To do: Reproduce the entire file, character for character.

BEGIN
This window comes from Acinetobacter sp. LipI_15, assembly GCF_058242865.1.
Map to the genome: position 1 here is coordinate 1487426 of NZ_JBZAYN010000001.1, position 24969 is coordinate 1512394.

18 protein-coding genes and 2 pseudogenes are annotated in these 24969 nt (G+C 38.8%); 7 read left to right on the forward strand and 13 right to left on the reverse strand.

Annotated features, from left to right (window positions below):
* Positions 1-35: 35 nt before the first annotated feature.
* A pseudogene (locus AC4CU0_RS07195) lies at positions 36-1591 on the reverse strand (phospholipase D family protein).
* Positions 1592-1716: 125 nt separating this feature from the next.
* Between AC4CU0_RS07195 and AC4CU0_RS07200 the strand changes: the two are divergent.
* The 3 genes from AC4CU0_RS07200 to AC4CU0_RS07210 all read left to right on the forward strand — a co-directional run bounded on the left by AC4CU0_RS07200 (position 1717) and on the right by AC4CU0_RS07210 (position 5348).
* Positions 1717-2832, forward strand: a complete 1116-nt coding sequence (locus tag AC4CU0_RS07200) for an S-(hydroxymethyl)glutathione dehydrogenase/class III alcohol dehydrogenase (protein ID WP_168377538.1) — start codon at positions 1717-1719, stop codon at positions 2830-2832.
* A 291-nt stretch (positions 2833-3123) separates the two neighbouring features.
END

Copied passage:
This window comes from Acinetobacter sp. LipI_15, assembly GCF_058242865.1.
Map to the genome: position 1 here is coordinate 1487426 of NZ_JBZAYN010000001.1, position 24969 is coordinate 1512394.

18 protein-coding genes and 2 pseudogenes are annotated in these 24969 nt (G+C 38.8%); 7 read left to right on the forward strand and 13 right to left on the reverse strand.

Annotated features, from left to right (window positions below):
* Positions 1-35: 35 nt before the first annotated feature.
* A pseudogene (locus AC4CU0_RS07195) lies at positions 36-1591 on the reverse strand (phospholipase D family protein).
* Positions 1592-1716: 125 nt separating this feature from the next.
* Between AC4CU0_RS07195 and AC4CU0_RS07200 the strand changes: the two are divergent.
* The 3 genes from AC4CU0_RS07200 to AC4CU0_RS07210 all read left to right on the forward strand — a co-directional run bounded on the left by AC4CU0_RS07200 (position 1717) and on the right by AC4CU0_RS07210 (position 5348).
* Positions 1717-2832, forward strand: a complete 1116-nt coding sequence (locus tag AC4CU0_RS07200) for an S-(hydroxymethyl)glutathione dehydrogenase/class III alcohol dehydrogenase (protein ID WP_168377538.1) — start codon at positions 1717-1719, stop codon at positions 2830-2832.
* A 291-nt stretch (positions 2833-3123) separates the two neighbouring features.